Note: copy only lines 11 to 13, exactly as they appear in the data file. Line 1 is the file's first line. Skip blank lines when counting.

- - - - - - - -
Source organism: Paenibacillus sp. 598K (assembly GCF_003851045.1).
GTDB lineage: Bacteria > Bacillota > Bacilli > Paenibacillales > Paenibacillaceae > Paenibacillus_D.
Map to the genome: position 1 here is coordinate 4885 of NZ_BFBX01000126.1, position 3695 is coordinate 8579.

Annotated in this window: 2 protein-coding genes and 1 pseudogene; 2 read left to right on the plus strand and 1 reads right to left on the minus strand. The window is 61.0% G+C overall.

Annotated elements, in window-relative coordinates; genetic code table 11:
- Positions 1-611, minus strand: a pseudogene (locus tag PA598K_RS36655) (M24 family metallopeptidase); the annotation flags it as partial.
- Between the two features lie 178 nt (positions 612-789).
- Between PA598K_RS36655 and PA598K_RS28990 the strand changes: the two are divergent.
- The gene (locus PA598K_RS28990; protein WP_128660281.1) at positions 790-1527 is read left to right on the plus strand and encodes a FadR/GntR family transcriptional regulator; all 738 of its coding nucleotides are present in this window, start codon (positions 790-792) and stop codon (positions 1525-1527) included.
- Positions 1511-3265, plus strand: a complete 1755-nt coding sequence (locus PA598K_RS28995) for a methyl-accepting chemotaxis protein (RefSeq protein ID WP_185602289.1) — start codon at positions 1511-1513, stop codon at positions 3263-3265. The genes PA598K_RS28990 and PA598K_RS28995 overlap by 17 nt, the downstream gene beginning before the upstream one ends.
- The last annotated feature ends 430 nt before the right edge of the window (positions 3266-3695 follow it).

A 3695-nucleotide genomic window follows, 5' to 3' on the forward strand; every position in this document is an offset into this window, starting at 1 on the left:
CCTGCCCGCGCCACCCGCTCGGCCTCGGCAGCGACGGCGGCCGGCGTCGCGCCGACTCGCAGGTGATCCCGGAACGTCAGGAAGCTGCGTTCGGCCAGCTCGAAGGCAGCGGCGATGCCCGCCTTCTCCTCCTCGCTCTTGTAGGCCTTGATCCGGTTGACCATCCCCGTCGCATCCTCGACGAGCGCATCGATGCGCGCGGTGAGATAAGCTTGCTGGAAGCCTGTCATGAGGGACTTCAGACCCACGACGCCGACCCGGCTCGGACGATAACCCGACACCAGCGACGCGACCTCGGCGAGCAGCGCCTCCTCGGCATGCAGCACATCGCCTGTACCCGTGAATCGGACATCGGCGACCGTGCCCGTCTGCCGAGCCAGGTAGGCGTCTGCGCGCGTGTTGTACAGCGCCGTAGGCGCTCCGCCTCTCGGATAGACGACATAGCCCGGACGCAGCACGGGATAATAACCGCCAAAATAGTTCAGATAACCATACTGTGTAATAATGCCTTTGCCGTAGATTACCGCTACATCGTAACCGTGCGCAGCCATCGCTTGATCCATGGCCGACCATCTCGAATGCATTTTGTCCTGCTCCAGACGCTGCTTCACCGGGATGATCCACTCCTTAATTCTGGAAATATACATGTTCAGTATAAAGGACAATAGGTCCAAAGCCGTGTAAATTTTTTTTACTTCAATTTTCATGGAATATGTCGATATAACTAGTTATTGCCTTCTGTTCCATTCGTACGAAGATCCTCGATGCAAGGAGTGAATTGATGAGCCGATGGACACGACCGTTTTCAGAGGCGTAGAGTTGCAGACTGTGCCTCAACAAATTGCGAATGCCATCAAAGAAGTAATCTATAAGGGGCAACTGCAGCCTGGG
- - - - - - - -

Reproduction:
- The last annotated feature ends 430 nt before the right edge of the window (positions 3266-3695 follow it).

A 3695-nucleotide genomic window follows, 5' to 3' on the forward strand; every position in this document is an offset into this window, starting at 1 on the left:
CCTGCCCGCGCCACCCGCTCGGCCTCGGCAGCGACGGCGGCCGGCGTCGCGCCGACTCGCAGGTGATCCCGGAACGTCAGGAAGCTGCGTTCGGCCAGCTCGAAGGCAGCGGCGATGCCCGCCTTCTCCTCCTCGCTCTTGTAGGCCTTGATCCGGTTGACCATCCCCGTCGCATCCTCGACGAGCGCATCGATGCGCGCGGTGAGATAAGCTTGCTGGAAGCCTGTCATGAGGGACTTCAGACCCACGACGCCGACCCGGCTCGGACGATAACCCGACACCAGCGACGCGACCTCGGCGAGCAGCGCCTCCTCGGCATGCAGCACATCGCCTGTACCCGTGAATCGGACATCGGCGACCGTGCCCGTCTGCCGAGCCAGGTAGGCGTCTGCGCGCGTGTTGTACAGCGCCGTAGGCGCTCCGCCTCTCGGATAGACGACATAGCCCGGACGCAGCACGGGATAATAACCGCCAAAATAGTTCAGATAACCATACTGTGTAATAATGCCTTTGCCGTAGATTACCGCTACATCGTAACCGTGCGCAGCCATCGCTTGATCCATGGCCGACCATCTCGAATGCATTTTGTCCTGCTCCAGACGCTGCTTCACCGGGATGATCCACTCCTTAATTCTGGAAATATACATGTTCAGTATAAAGGACAATAGGTCCAAAGCCGTGTAAATTTTTTTTACTTCAATTTTCATGGAATATGTCGATATAACTAGTTATTGCCTTCTGTTCCATTCGTACGAAGATCCTCGATGCAAGGAGTGAATTGATGAGCCGATGGACACGACCGTTTTCAGAGGCGTAGAGTTGCAGACTGTGCCTCAACAAATTGCGAATGCCATCAAAGAAGTAATCTATAAGGGGCAACTGCAGCCTGGG